April 10, 2012

Treasure Hunting in the Alleys

Bill Matteson
Uptown Chicago History Correspondent

As a treasure hunter the alleys were our gold fields. Things we could find that became our treasure were
an old pair of roller skates and a 2 x 4. This was the birth of modern day skate boarding. We would take the skate apart and attach the ends to the front and back of a 2X4, this was the skate board.

Now to make a scooter we would take the 2X4 with the two pieces of skate wheels and attach a wooden orange crate to it. We then attached an old broom stick to the top of the crate; this became our handle. We would paint them if we could find paint. Old baby buggies were prized for the wheels; we always wanted to enter a soap box derby but we never progressed that far. Most of the time it was a cardboard box on top of a collapsed buggy.

A rare find was an old inner tube. We would find one and patch it up. This became our Lake Michigan Yacht. If it was shredded and couldn't be patched we would cut it into strips and make rubber guns.
This was a carved piece of wood that resembled a rifle; a spring clothes pin was the trigger and we would shoot a large cut piece of rubber out of it.

Match guns were made by taking a spring clothespin apart and reversing one of the handles with the spring on the outside. By pushing in the lever of the spring, it fit into a notch that we cut in on the inside of the pin. Then when we inserted a kitchen match and pulled the spring/trigger, the spring shot out a lit match. This was great for burning down small forts we made out of popsicle sticks.

Finding bottles was the same as finding money. Cereal box tops and the inner liner of a jar of Ovaltine was the same as a pot of gold. Kellogs PEP sponsored Superman, Ovaltine, Captain Midnight, Ralston Tom Mix, Wheaties Jack Armstrong. Cherrios The Lone Ranger* We listened to all their radio serial programs, 15 minutes each.

When we found a piece of wood about a 2X2 we would taper it at each end them put numbers on it. 1 on one side then 2 then 3 then 4. We then would hit the tapered end with an old broom handle, the piece would fly up and then when it landed the number showing on top was your score. We played to 21.

Speaking of patch kits for inner tubes, which we could buy at the Dime Store, we would also buy repair kits for shoes. A rubber sole the could be glued over the hole in your shoe, along with new rubber heels. I even remember the "Cats Paw" brand.

Metal crescent shaped cleats were essential in order to be noticed walking down the street. We would attach them to the heels and the tips of our shoes. As young kids we developed a way of walking, double bouncing and dragging the cleat on the sidewalk that made a terrible racket. Especially in the school hallways.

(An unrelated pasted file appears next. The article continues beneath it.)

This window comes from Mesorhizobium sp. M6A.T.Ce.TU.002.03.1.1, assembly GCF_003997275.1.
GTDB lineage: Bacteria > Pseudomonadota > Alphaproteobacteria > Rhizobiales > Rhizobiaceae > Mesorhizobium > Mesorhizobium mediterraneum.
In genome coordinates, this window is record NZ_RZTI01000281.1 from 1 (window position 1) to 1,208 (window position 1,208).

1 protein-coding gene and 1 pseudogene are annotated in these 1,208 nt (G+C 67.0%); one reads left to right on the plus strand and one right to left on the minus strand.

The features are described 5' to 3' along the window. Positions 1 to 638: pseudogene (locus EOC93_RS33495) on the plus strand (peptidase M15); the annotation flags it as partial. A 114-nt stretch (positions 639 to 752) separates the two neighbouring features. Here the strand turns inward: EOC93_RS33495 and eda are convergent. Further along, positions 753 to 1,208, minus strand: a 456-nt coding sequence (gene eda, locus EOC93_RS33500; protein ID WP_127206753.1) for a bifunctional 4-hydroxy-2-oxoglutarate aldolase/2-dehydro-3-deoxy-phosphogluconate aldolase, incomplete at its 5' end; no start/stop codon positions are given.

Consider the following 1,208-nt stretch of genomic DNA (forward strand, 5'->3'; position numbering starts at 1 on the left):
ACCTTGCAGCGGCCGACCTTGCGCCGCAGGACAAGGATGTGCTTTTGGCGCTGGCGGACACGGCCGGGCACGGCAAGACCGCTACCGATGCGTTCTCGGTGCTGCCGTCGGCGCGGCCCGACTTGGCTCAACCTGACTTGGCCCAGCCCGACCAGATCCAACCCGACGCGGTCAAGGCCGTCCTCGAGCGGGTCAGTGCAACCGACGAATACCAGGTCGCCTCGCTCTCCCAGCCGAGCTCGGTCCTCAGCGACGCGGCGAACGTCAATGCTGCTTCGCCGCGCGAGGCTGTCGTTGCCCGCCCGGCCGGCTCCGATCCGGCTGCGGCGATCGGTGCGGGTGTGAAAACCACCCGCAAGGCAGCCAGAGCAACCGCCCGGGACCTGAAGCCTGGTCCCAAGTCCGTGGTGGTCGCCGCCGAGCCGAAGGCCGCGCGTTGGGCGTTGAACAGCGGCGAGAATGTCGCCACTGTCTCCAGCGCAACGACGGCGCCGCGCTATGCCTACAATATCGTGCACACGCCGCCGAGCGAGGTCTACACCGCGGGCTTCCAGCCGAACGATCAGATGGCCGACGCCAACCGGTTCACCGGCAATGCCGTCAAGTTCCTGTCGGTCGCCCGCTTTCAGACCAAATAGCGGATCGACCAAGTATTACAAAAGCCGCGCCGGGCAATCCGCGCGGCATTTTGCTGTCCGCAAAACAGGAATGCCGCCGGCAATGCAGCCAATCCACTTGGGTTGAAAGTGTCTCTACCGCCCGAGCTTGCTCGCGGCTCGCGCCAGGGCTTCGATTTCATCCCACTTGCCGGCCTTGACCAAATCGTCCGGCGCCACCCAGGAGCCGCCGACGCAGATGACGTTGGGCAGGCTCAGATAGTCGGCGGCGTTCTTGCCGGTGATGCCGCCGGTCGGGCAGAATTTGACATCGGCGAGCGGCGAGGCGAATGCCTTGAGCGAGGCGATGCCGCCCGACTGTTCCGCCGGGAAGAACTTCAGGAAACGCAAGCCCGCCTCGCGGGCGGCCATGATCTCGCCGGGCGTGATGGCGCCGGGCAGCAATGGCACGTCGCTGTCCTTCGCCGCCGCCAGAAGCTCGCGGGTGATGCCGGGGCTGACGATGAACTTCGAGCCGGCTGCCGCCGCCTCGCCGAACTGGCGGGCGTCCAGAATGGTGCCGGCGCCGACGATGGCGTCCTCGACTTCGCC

Most every kid in Stewart School collected trading cards. We would start out with an ordinary old deck of cards and the trade one of your cards for a different card from someone else. Over a period of time, we would end up with a hundred cards all different, most valuable was any card that that had a scene on it. Pin ups were the best.

We did this for a couple of years, then some company started selling trading cards with an already mixed set and blank on the suit side. Well, that took all the fun out of what we were doing, so we all quit. I think the Dime Store got stuck with a lot of inventory

Thanks for reading!


bill Matteson said...

From John, who was in Harrison Fords class. and now a retired Teacher, from Lane Tech.
Hi Bill,
I never forgot the time the bowling alley on Wilson tossed out the old pins. I sure wish I still had them. Yes, the Alley was our Gold Mine, and the Oasis our watering hole. Remember John the Barber on Wilson, as well as the "China Man" laundry? I believe he was also the neighborhood bookie.

adgorn said...

Still remember the bowling alley's 10 cent popcorn machine (painted red & yellow I think) with the little metal chute in the front to load your bag. Yum!

old guy said...

yup, yellow with red lettering and a glass top with a light bulb to keep the popcorn warm. I can still here the hum of the machine as it filled up your paper bag.

Maia Dobson said...

I missed your very tasty and crunchy popcorn! I was even inspired to make my own popcorn business and buy popcorn machines for sale when I tasted your popcorn.


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